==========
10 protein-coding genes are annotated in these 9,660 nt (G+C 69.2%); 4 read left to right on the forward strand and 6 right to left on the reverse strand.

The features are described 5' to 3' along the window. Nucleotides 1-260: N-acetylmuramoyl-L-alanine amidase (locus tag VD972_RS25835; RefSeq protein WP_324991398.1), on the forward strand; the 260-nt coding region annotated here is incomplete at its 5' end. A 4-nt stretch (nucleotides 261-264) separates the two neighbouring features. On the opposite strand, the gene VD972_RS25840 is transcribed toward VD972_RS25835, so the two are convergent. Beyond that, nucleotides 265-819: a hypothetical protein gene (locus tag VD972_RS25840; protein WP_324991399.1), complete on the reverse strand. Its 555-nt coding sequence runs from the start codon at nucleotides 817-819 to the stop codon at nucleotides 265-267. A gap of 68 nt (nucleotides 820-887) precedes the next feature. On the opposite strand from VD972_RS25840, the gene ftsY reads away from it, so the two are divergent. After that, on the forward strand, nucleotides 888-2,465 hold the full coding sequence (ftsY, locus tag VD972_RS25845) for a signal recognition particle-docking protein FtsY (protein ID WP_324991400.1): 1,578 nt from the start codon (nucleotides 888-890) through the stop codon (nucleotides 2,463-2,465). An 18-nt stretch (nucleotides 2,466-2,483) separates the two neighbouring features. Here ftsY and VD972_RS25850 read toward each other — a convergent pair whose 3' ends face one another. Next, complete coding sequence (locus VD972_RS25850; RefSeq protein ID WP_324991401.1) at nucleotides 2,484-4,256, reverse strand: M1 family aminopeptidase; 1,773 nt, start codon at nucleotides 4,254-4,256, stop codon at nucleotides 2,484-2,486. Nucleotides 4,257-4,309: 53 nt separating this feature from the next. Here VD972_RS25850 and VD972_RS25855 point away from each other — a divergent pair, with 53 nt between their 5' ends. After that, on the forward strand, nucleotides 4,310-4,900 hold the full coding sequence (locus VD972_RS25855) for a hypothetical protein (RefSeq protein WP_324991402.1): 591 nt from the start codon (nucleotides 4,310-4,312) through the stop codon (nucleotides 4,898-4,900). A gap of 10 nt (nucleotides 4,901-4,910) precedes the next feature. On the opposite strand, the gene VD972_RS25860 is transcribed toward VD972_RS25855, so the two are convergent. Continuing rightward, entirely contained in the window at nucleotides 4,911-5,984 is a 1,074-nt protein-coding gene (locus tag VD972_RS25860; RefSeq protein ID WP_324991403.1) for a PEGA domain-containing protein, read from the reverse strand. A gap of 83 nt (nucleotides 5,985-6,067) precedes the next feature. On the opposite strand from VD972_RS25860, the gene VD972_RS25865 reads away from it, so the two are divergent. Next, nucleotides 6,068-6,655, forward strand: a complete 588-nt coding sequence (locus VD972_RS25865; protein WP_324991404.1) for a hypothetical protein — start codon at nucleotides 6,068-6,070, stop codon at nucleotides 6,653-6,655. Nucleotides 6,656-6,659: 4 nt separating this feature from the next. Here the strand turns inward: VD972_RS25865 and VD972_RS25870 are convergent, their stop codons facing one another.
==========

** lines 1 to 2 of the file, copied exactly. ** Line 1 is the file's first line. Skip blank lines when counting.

10 protein-coding genes are annotated in these 9,660 nt (G+C 69.2%); 4 read left to right on the forward strand and 6 right to left on the reverse strand.

The features are described 5' to 3' along the window. Nucleotides 1-260: N-acetylmuramoyl-L-alanine amidase (locus tag VD972_RS25835; RefSeq protein WP_324991398.1), on the forward strand; the 260-nt coding region annotated here is incomplete at its 5' end. A 4-nt stretch (nucleotides 261-264) separates the two neighbouring features. On the opposite strand, the gene VD972_RS25840 is transcribed toward VD972_RS25835, so the two are convergent. Beyond that, nucleotides 265-819: a hypothetical protein gene (locus tag VD972_RS25840; protein WP_324991399.1), complete on the reverse strand. Its 555-nt coding sequence runs from the start codon at nucleotides 817-819 to the stop codon at nucleotides 265-267. A gap of 68 nt (nucleotides 820-887) precedes the next feature. On the opposite strand from VD972_RS25840, the gene ftsY reads away from it, so the two are divergent. After that, on the forward strand, nucleotides 888-2,465 hold the full coding sequence (ftsY, locus tag VD972_RS25845) for a signal recognition particle-docking protein FtsY (protein ID WP_324991400.1): 1,578 nt from the start codon (nucleotides 888-890) through the stop codon (nucleotides 2,463-2,465). An 18-nt stretch (nucleotides 2,466-2,483) separates the two neighbouring features. Here ftsY and VD972_RS25850 read toward each other — a convergent pair whose 3' ends face one another. Next, complete coding sequence (locus VD972_RS25850; RefSeq protein ID WP_324991401.1) at nucleotides 2,484-4,256, reverse strand: M1 family aminopeptidase; 1,773 nt, start codon at nucleotides 4,254-4,256, stop codon at nucleotides 2,484-2,486. Nucleotides 4,257-4,309: 53 nt separating this feature from the next. Here VD972_RS25850 and VD972_RS25855 point away from each other — a divergent pair, with 53 nt between their 5' ends. After that, on the forward strand, nucleotides 4,310-4,900 hold the full coding sequence (locus VD972_RS25855) for a hypothetical protein (RefSeq protein WP_324991402.1): 591 nt from the start codon (nucleotides 4,310-4,312) through the stop codon (nucleotides 4,898-4,900). A gap of 10 nt (nucleotides 4,901-4,910) precedes the next feature. On the opposite strand, the gene VD972_RS25860 is transcribed toward VD972_RS25855, so the two are convergent. Continuing rightward, entirely contained in the window at nucleotides 4,911-5,984 is a 1,074-nt protein-coding gene (locus tag VD972_RS25860; RefSeq protein ID WP_324991403.1) for a PEGA domain-containing protein, read from the reverse strand. A gap of 83 nt (nucleotides 5,985-6,067) precedes the next feature. On the opposite strand from VD972_RS25860, the gene VD972_RS25865 reads away from it, so the two are divergent. Next, nucleotides 6,068-6,655, forward strand: a complete 588-nt coding sequence (locus VD972_RS25865; protein WP_324991404.1) for a hypothetical protein — start codon at nucleotides 6,068-6,070, stop codon at nucleotides 6,653-6,655. Nucleotides 6,656-6,659: 4 nt separating this feature from the next. Here the strand turns inward: VD972_RS25865 and VD972_RS25870 are convergent, their stop codons facing one another.